‘Extended’ Techniques

Standard

Yesterday I attended some presentations by DMA candidates at the Qld Con, including one by cellist John Addison who intends to write a new textbook of sorts on contemporary techniques for the cello – for performers rather than for composers. I was surprised to hear that such a thing does not yet exist, given the three such volumes for flute that I own (Artaud, Dick & Levine)! John spoke a while about the term ‘extended’ techniques, and his opposition to it. He sees it as ridiculous that a set of techniques might have been developed over a period that might be considered ‘standard’, from which point all techniques are ‘extended’.

Such a distinction does seem redundant from the point of view of a performer who does a lot of improvising, for whom ‘sound’ is the primary characteristic of music (followed by style and harmonic content). But composed music – not all (for example, not necessarily the music of the emerging composers of what I will call the ‘impuls tradition’), but most of what I am most interested in – still deals in notes. Presumably an ‘extended’ technique would be anything beyond the traditional sounding of said note. So I’m not sure I have such a big problem with the term.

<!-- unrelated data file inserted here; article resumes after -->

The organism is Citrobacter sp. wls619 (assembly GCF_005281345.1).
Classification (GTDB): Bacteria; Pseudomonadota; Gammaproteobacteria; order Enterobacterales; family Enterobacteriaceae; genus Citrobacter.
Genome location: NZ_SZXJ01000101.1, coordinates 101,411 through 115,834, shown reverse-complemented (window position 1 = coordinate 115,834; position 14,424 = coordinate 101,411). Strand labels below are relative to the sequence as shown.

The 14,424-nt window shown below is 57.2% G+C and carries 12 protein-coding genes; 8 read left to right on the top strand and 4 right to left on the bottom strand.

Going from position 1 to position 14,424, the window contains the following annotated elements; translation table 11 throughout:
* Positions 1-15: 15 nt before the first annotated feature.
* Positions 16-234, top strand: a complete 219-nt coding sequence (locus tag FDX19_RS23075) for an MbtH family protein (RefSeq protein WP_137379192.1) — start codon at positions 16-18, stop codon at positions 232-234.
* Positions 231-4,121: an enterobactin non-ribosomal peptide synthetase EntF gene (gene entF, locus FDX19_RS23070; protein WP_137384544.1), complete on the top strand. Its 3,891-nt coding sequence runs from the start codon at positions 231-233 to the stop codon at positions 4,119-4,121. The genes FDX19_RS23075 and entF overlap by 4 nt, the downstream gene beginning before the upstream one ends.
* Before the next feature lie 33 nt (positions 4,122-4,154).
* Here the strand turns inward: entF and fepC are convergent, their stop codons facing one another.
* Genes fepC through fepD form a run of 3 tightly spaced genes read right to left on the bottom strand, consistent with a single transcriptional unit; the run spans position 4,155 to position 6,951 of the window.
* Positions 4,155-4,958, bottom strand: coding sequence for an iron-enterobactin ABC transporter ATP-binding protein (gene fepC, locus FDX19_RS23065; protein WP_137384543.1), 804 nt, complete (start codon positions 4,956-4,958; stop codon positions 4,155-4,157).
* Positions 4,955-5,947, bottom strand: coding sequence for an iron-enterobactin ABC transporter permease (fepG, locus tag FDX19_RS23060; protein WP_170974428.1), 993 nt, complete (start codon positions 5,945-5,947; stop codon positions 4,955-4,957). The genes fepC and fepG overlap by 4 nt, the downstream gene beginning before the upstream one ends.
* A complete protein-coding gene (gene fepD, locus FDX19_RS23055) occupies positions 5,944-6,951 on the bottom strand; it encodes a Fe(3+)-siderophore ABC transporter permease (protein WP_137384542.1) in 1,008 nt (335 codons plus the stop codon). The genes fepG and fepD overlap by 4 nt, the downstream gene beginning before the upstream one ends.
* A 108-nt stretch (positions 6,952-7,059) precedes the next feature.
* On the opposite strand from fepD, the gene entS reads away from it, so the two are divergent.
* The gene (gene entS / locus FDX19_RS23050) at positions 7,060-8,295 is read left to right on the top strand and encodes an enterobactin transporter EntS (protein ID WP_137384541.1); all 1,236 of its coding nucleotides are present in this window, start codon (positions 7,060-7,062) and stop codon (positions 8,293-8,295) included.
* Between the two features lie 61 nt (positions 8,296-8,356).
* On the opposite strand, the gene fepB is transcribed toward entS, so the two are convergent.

Mardi McSullea also presented in this session – her topic is Boulez’s …explosante-fixe… series of works, and how the role of the performer has been dealt with over the life of the work (in it’s three versions – 1985, now retracted, 1991 and 1993). This is also in relationship to the electronics, and she is investigating what the electronics might contribute dramatically as well as acoustically, and what this might mean for the performer/s. Fascinating stuff! The presentations yesterday far outdid anything I’ve yet had the misfortune to sit through at my own institution…

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